Bowtie forms the basis of barrier based EHS risk management
Organizations have various specific reasons to adopt the bowtie method. It is generally accepted that risk control and regulatory compliance are the main reasons for using bowtie in EHS risk management. In the first blog of this series, we discussed the use of bowtie in regulatory compliance. In the second blog, we introduced the initial risk-related intentions of bowtie users and their expectations in respect of the functions of bowties in risk control.
In this blog, we would like to wrap up the reasons for adopting bowtie within a structure of EHS risk management and see how to use the bowtie model to facilitate risk management functions.
The Structure of EHS (Risk) Management – Two Systems
In an organization, the EHS management system should have two distinct functional constituent parts: a risk control system and a learning system (see figure 1). Although organizations may name them differently, the EHS management systems commonly contain these two functions. By using the bowtie method and applying barrier thinking, these two systems function systematically.
With the facilitation of CGE Risk, end-users are enabled to conduct this EHS barrier based risk management structure effectively. As the bowtie model can display critical information of this EHS management system, all specific reasons for bowtie applications are based on this framework.
Figure 1 – Example of an EHS risk management system, adapted from Andrew Hale and Yuling Li
The risk control system
Below we will elaborate on the different parts of this system and see what role bowtie plays in them.
1 – Business process – Define project scope
In an organization, there are various primary business processes, which determine the scope of bowtie projects. For example, the scope of a new chemical plant from scratch is different to the same scale chemical plant that ran for many years, because the major risks in operations are diverse. The former needs to identify and control risk in the construction process; the latter focuses on the operational risks of the chemical plant process.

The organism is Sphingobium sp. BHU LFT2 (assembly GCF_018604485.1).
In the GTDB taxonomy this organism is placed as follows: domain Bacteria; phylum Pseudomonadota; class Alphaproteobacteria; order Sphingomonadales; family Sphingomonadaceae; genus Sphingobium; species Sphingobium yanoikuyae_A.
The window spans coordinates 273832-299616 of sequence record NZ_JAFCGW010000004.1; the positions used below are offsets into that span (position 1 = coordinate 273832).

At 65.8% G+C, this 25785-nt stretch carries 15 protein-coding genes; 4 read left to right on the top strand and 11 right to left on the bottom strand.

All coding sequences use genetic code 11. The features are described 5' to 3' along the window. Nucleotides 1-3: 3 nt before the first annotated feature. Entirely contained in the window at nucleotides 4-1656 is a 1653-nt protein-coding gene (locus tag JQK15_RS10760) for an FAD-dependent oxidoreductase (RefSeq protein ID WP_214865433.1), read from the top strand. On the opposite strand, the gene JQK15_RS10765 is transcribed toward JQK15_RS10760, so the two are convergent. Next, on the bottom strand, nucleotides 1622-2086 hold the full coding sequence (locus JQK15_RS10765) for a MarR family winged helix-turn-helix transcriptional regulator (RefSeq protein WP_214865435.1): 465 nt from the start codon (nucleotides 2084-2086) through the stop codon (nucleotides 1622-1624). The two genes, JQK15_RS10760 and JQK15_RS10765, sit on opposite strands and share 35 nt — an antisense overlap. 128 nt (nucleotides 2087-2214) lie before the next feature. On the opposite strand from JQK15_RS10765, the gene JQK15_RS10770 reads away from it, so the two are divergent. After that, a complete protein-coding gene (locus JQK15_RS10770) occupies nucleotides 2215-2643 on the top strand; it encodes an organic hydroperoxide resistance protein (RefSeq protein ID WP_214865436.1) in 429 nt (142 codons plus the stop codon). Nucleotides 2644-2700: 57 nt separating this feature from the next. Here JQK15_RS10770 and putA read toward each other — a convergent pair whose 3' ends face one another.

The first step also determines the goals of risk management. If this is in a high-risk industry, safety, health, and environment are probably the main management goals. If this is a process of product manufacturing, the risk control in product quality should be considered. Therefore, the business process determines the boundaries of your bowtie project.
Although CGE Risk’s software solutions do not cover the definition of risk located processes, this is a primary step for any type of bowtie project. You can simply display this context information in BowTieXP.
2 – Risk inventory and analysis – Create bowties and register risks
Based on the above, you identify the risks and analyze them. As we explained in the previous blog, risk analyses can be done by a variety of techniques. However, only by the bowtie model, can we visualize the risk scenarios and add relevant risk information in one diagram. This enables easy risk communication across a big organization.
In order to create a pragmatic risk inventory, an organization needs to register risks and accumulate bowtie analyses. Some experienced organizations may have already prepared a risk inventory. With bowties, you can analyze these risks and continually monitor the controls. When a risk is not critical anymore, the feedback will continuously improve the risk inventory. By using our product portfolio, you can create, store, analyze and update a selection of bowties with reference information.
3 – Barriers and Controls – Identify the risk controls (barriers)
Barriers are developed to control business risk in the process. These barriers are intrinsic in some circumstances. If the risk level is unacceptable or can’t meet the requirement of the business risk, additional or improved barriers are required in the scenarios. In the previous blog, we showed that one of the main reasons to use bowtie, is the ability to visualize risk controls in scenarios. In this way, a bowtie can display how barriers control risks and facilitate risk-informed decision-making.